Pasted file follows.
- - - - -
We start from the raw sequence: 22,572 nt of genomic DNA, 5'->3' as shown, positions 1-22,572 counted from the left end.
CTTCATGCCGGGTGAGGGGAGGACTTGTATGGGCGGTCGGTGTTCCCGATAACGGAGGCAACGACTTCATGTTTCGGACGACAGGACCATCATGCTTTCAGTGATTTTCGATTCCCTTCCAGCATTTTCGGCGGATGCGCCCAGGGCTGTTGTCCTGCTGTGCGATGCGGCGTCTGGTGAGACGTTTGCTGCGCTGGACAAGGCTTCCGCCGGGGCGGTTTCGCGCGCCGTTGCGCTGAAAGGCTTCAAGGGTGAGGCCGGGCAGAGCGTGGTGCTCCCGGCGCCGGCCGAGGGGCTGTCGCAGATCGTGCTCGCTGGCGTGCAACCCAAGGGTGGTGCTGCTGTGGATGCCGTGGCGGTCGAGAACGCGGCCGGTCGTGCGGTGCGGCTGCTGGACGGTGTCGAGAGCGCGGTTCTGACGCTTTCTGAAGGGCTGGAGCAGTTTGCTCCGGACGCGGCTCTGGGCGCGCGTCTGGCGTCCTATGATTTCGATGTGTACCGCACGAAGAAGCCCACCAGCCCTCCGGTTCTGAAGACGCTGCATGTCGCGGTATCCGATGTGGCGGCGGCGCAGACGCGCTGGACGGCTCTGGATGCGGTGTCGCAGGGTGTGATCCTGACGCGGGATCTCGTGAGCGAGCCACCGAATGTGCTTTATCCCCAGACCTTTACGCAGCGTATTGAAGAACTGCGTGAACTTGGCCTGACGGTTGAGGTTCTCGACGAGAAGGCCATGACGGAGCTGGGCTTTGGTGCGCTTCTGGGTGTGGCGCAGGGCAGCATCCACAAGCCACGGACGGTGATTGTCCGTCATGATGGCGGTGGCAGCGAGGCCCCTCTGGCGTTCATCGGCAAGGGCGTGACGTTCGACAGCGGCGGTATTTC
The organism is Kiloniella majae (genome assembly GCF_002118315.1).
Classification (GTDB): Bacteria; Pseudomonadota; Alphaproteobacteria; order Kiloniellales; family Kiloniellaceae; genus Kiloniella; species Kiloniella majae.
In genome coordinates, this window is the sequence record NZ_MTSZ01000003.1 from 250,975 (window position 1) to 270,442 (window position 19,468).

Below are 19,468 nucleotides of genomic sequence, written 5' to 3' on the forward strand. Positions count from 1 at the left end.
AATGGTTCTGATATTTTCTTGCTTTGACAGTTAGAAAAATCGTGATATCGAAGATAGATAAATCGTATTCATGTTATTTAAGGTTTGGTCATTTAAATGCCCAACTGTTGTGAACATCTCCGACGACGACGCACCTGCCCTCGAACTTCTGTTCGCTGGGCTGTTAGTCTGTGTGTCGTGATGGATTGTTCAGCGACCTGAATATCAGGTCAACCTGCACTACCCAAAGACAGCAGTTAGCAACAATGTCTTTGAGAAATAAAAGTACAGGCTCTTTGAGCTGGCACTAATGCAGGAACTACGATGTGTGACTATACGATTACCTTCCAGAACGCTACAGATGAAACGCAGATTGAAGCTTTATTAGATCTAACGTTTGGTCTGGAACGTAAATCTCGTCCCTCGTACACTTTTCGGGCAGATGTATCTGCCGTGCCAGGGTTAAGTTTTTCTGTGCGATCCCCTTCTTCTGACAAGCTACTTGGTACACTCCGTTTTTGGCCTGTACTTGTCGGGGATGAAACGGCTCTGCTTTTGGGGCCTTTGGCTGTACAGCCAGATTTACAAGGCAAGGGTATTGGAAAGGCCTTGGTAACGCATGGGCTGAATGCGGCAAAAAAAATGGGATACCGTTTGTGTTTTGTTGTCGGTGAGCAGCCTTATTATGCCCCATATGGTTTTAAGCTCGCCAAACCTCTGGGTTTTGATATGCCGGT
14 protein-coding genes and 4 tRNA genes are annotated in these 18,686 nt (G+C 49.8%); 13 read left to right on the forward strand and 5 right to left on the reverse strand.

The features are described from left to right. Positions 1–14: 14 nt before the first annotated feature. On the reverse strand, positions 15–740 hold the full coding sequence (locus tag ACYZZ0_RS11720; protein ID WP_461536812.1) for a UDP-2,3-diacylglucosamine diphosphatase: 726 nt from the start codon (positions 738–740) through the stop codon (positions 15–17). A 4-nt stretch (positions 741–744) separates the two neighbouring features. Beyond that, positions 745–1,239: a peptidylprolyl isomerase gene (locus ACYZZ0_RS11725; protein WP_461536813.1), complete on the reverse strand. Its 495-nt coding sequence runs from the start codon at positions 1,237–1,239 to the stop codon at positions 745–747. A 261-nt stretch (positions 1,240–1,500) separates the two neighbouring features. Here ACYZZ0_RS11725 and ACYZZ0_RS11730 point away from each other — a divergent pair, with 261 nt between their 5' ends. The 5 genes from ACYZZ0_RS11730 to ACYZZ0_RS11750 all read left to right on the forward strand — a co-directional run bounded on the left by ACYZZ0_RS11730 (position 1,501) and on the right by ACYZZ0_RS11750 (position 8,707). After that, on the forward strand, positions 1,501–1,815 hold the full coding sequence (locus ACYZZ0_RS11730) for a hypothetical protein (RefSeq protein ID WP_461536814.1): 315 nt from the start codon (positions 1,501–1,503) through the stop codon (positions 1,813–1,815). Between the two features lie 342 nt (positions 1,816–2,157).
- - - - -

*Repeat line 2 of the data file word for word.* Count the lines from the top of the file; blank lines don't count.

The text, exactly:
CTTCATGCCGGGTGAGGGGAGGACTTGTATGGGCGGTCGGTGTTCCCGATAACGGAGGCAACGACTTCATGTTTCGGACGACAGGACCATCATGCTTTCAGTGATTTTCGATTCCCTTCCAGCATTTTCGGCGGATGCGCCCAGGGCTGTTGTCCTGCTGTGCGATGCGGCGTCTGGTGAGACGTTTGCTGCGCTGGACAAGGCTTCCGCCGGGGCGGTTTCGCGCGCCGTTGCGCTGAAAGGCTTCAAGGGTGAGGCCGGGCAGAGCGTGGTGCTCCCGGCGCCGGCCGAGGGGCTGTCGCAGATCGTGCTCGCTGGCGTGCAACCCAAGGGTGGTGCTGCTGTGGATGCCGTGGCGGTCGAGAACGCGGCCGGTCGTGCGGTGCGGCTGCTGGACGGTGTCGAGAGCGCGGTTCTGACGCTTTCTGAAGGGCTGGAGCAGTTTGCTCCGGACGCGGCTCTGGGCGCGCGTCTGGCGTCCTATGATTTCGATGTGTACCGCACGAAGAAGCCCACCAGCCCTCCGGTTCTGAAGACGCTGCATGTCGCGGTATCCGATGTGGCGGCGGCGCAGACGCGCTGGACGGCTCTGGATGCGGTGTCGCAGGGTGTGATCCTGACGCGGGATCTCGTGAGCGAGCCACCGAATGTGCTTTATCCCCAGACCTTTACGCAGCGTATTGAAGAACTGCGTGAACTTGGCCTGACGGTTGAGGTTCTCGACGAGAAGGCCATGACGGAGCTGGGCTTTGGTGCGCTTCTGGGTGTGGCGCAGGGCAGCATCCACAAGCCACGGACGGTGATTGTCCGTCATGATGGCGGTGGCAGCGAGGCCCCTCTGGCGTTCATCGGCAAGGGCGTGACGTTCGACAGCGGCGGTATTTC